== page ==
State policy is very clear that the type and extent of sexual health education is up to the local school board except for HIV education. A parent has the right to opt their child out of either. Parents and a teacher expressed concerns around the FLASH curriculum related to “gender identity,” which was enough to suspend the program.
I understood the plan was to form an advisory group, including parents, to determine the criteria for the program. Now, 11 months later, the group has yet to form.
I sent an email to the district’s PIO (Public Information Officer) with a request for clarification around specific questions including future intentions related to sexual health education.
The darkest spots during the year of silence were the continued discovery of nationwide childhood sexual abuse that’s been going on for years. The Boy Scouts, different camp counselors and private schools joined certain Catholic dioceses in explaining the seeming cover-ups of failure to keep kids safe.
I can’t help worrying how many of those border children taken from a parent and misplaced are in terrible situations. We don’t know.
Beams in darkness
Two community efforts were bright spots of calling attention to breaking the silence. The Office of the County Prosecuting Attorney applied for, and received, a grant for a prominent billboard display with a message encouraging victims of domestic, dating and/or sexual abuse to come forward.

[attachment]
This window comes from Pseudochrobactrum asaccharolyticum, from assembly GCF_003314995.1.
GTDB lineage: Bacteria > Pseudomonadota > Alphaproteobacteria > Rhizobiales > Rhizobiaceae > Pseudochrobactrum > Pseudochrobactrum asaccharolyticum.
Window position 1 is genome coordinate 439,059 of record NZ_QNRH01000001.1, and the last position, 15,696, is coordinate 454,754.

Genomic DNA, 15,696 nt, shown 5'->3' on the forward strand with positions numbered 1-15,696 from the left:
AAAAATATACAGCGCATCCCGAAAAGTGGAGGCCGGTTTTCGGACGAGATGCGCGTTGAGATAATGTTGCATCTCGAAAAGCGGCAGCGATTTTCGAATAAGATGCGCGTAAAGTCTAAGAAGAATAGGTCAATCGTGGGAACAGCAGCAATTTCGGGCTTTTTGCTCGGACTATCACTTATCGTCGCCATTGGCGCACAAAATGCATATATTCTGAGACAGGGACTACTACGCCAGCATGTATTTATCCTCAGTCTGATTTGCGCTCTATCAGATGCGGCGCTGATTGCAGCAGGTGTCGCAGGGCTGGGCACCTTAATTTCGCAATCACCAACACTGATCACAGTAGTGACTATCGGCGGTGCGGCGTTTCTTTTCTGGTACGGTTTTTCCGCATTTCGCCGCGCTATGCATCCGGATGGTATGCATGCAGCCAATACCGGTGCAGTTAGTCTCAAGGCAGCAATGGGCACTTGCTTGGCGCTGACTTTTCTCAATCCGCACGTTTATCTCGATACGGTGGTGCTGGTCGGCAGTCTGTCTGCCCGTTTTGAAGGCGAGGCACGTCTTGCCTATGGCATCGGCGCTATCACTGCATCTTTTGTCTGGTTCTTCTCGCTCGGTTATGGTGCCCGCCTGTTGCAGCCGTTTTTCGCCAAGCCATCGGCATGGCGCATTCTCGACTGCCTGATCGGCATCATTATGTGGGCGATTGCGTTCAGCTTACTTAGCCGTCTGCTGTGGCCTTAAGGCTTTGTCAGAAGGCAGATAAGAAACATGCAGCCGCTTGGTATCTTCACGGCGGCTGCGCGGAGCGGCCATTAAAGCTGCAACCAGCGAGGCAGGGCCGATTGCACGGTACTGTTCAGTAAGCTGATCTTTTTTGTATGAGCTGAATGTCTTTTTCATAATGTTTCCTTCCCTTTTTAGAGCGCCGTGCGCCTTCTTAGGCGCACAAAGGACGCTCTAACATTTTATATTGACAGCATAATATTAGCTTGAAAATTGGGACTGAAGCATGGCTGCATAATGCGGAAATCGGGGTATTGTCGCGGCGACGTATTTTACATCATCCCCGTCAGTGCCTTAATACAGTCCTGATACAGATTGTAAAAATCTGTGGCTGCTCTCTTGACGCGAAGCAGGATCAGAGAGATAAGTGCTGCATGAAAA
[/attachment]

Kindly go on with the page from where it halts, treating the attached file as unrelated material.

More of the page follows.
County prosecuting attorney Mark Nichols tells me it will be up until the end of April. They hope to expand exposure by having the same graphic on Clallam County Transit buses by the end of the year.
A local group called Prevention Works began a series of showing the film “Resilience,” with follow-up discussion. The film highlights the documented health effects of children who have adverse childhood experiences, among which are sexual abuse. The film emphasizes the capacity of children to overcome their circumstances and the related importance of identifying and intervening in destructive situations early.
I was pleased by both, but continued to feel disheartened by our failure to focus as much on prevention as treatment — prevention that includes teaching children. Then I received an unexpected call.